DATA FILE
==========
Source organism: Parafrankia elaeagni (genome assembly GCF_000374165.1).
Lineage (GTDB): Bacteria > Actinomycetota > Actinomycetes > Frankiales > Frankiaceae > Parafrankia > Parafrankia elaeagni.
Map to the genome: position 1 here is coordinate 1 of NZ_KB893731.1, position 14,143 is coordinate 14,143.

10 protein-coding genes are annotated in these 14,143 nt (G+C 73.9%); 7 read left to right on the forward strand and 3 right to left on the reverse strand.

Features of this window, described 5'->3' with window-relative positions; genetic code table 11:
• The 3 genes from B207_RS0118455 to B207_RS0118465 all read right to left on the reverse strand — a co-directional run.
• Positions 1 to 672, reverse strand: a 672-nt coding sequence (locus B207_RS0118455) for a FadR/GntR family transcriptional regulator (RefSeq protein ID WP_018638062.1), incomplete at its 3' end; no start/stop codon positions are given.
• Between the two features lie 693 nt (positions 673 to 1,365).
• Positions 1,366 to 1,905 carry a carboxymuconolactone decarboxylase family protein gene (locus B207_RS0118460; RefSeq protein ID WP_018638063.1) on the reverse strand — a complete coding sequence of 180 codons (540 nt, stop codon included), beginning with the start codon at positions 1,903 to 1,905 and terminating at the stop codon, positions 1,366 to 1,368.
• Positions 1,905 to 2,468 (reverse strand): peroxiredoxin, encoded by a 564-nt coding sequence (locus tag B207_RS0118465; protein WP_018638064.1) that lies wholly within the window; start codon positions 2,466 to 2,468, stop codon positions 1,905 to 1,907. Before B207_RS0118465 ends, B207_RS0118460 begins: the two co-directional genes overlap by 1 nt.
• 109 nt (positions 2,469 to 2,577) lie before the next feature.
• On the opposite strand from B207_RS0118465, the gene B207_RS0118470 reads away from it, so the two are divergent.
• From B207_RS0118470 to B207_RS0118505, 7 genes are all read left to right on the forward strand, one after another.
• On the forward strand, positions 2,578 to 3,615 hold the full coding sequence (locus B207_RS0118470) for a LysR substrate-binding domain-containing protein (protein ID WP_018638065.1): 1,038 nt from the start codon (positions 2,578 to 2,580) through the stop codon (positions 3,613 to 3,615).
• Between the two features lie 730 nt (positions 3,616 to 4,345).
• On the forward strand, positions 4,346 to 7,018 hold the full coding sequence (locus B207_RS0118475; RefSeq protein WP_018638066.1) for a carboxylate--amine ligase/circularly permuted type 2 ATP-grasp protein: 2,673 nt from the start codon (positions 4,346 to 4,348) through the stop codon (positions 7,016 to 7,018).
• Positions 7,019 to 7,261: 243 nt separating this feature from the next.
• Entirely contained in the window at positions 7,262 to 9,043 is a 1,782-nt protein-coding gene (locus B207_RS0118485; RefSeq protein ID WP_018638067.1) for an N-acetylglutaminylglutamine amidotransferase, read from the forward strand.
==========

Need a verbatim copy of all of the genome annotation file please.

Source organism: Parafrankia elaeagni (genome assembly GCF_000374165.1).
Lineage (GTDB): Bacteria > Actinomycetota > Actinomycetes > Frankiales > Frankiaceae > Parafrankia > Parafrankia elaeagni.
Map to the genome: position 1 here is coordinate 1 of NZ_KB893731.1, position 14,143 is coordinate 14,143.

10 protein-coding genes are annotated in these 14,143 nt (G+C 73.9%); 7 read left to right on the forward strand and 3 right to left on the reverse strand.

Features of this window, described 5'->3' with window-relative positions; genetic code table 11:
• The 3 genes from B207_RS0118455 to B207_RS0118465 all read right to left on the reverse strand — a co-directional run.
• Positions 1 to 672, reverse strand: a 672-nt coding sequence (locus B207_RS0118455) for a FadR/GntR family transcriptional regulator (RefSeq protein ID WP_018638062.1), incomplete at its 3' end; no start/stop codon positions are given.
• Between the two features lie 693 nt (positions 673 to 1,365).
• Positions 1,366 to 1,905 carry a carboxymuconolactone decarboxylase family protein gene (locus B207_RS0118460; RefSeq protein ID WP_018638063.1) on the reverse strand — a complete coding sequence of 180 codons (540 nt, stop codon included), beginning with the start codon at positions 1,903 to 1,905 and terminating at the stop codon, positions 1,366 to 1,368.
• Positions 1,905 to 2,468 (reverse strand): peroxiredoxin, encoded by a 564-nt coding sequence (locus tag B207_RS0118465; protein WP_018638064.1) that lies wholly within the window; start codon positions 2,466 to 2,468, stop codon positions 1,905 to 1,907. Before B207_RS0118465 ends, B207_RS0118460 begins: the two co-directional genes overlap by 1 nt.
• 109 nt (positions 2,469 to 2,577) lie before the next feature.
• On the opposite strand from B207_RS0118465, the gene B207_RS0118470 reads away from it, so the two are divergent.
• From B207_RS0118470 to B207_RS0118505, 7 genes are all read left to right on the forward strand, one after another.
• On the forward strand, positions 2,578 to 3,615 hold the full coding sequence (locus B207_RS0118470) for a LysR substrate-binding domain-containing protein (protein ID WP_018638065.1): 1,038 nt from the start codon (positions 2,578 to 2,580) through the stop codon (positions 3,613 to 3,615).
• Between the two features lie 730 nt (positions 3,616 to 4,345).
• On the forward strand, positions 4,346 to 7,018 hold the full coding sequence (locus B207_RS0118475; RefSeq protein WP_018638066.1) for a carboxylate--amine ligase/circularly permuted type 2 ATP-grasp protein: 2,673 nt from the start codon (positions 4,346 to 4,348) through the stop codon (positions 7,016 to 7,018).
• Positions 7,019 to 7,261: 243 nt separating this feature from the next.
• Entirely contained in the window at positions 7,262 to 9,043 is a 1,782-nt protein-coding gene (locus B207_RS0118485; RefSeq protein ID WP_018638067.1) for an N-acetylglutaminylglutamine amidotransferase, read from the forward strand.